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Context and Variation

Context and Variation

Human behavior, evolutionary medicine… and ladybusiness.

  • Striking out on my own

    By Kate Clancy | July 25, 2014 |

    This post is many months in coming, yet I know I will not be able to give it the kind of attention I would like. I am leaving Scientific American .  There is no mystery to the reasons. SciAm hasn’t felt like the kind of space I’ve wanted to be a part of for quite some time, despite the continuing presence of several great writers and staff members. […]

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  • Stag Parties: Awareness and Elegant Solutions

    By Kate Clancy | April 10, 2014 |

    Kiddo spills her milk. We lock eyes, and she dissolves in a puddle of sadness, crying about how it’s all her fault and she feels SO BAD. “Kiddo, honey, it’s really okay. Let’s get a towel and wipe it up together.” But she can’t stop crying. […]

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  • If You Want Normative Reporting, Reporting Needs to be Independent and Anonymous

    By Kate Clancy | February 28, 2014 |

    Please forgive me for the quickie posts this week. I have bigger ones planned for the next two weeks. I don’t have time to fully unpack this, but I think the Science Online community could stand to read this article (and the associated links therein that tell the backstory): On Prosecutors Having Survivors of Assault Arrested: It’s Not a Zero-Sum Game The folks at #scio14 are having hushed conversation after hushed conversation about Bora and our community more broadly. […]

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  • Students Blog Evolutionary Medicine

    By Kate Clancy | February 27, 2014 |

    Just wanted to draw your attention to this year's student-run class blog for my Evolutionary Medicine class here at the University of Illinois. I am using the same assignment and rubric as last year, which is modified version of Mark Sample's blog assignment at Profhacker (I wrote about this last year here ). […]

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  • Link love

    By Kate Clancy | February 27, 2014 |

    It’s been a while since I shared what I’ve been reading. Here are a bunch of things that have made me think, or helped me think, in the last few months.   Normalizing the existence of women and the work they do Here is an archive of images of women doing science Here is an archive of images of women breastfeeding   Teaching in higher education Teaching while black “My student’s performance of the sassy me was meant as a compliment and in a mode she wanted to emulate in spirit if not in style. […]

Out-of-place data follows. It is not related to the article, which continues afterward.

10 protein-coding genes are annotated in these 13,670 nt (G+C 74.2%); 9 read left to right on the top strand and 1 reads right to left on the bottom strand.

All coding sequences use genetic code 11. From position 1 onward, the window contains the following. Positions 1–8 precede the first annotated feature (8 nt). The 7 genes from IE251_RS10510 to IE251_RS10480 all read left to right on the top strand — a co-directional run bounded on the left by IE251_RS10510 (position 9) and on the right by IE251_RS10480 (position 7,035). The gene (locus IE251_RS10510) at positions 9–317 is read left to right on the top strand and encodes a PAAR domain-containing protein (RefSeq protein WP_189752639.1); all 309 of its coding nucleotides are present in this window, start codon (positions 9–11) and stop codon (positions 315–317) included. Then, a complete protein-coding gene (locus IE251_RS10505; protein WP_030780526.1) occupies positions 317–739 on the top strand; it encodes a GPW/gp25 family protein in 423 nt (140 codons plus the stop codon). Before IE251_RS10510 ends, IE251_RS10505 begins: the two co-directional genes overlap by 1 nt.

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  • AAAS Happenings: Ladyparts and Roller Derby Shenanigans

    By Kate Clancy | February 14, 2014 |

    I’m attending the AAAS Meetings in Chicago this year in both my capacities as a scientist: as someone who does reproductive physiology research and as a science communicator. And it all happens tomorrow! Check out the press briefing today for the Building Babies session. […]

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  • Toxic or Just Tough?

    By Kate Clancy | January 31, 2014 |

    I'm working against too many deadlines as usual and am unable to write a long blog post. But I was pretty troubled by this piece in The Nation the other day... troubled because the hard work and brilliant insights of black women I respected were being turned into something far more sinister. […]

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  • Welcome or Not Welcome: Off the Air Thoughts

    By Kate Clancy | January 29, 2014 |

    I was asked to be a guest on a local NPR affiliate show today with Amanda Hess (in a previously recorded interview) and Emily Graslie (with me in the second half). Each of us has had things to say recently about women… women and online harassment , women in science communication , women and tokenism . […]

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  • The Edge’s Annual Question: The Way We Produce and Advance Science

    By Kate Clancy | January 14, 2014 |

    This year, I was invited to contribute to the Edge Foundation's Annual Question. Other contributor include Helen Fisher, Irene Pepperberg, Alan Alda, Nina Jablonski, Jay Rosen, and, well 150 others: http://www.edge.org/responses/what-scientific-idea-is-ready-for-retirement The question was, "What scientific idea is ready for retirement?" My contribution: The Way We Produce And Advance Science Last year, I spearheaded a survey and interview research project on the experiences of scientists at field sites. […]

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  • Women in Science: Welcome But Not Welcome

    By Kate Clancy | January 14, 2014 |

    A few months ago, I received the following email from one of the leaders of a Cool Science Thing. We’ll call him Dude from Cool Science Thing (DCST). What follows is the email from him, modified only to preserve anonymity. It read: Dear Kate, I am writing to you at the urging of [Prominent Female Scientist]…. […]

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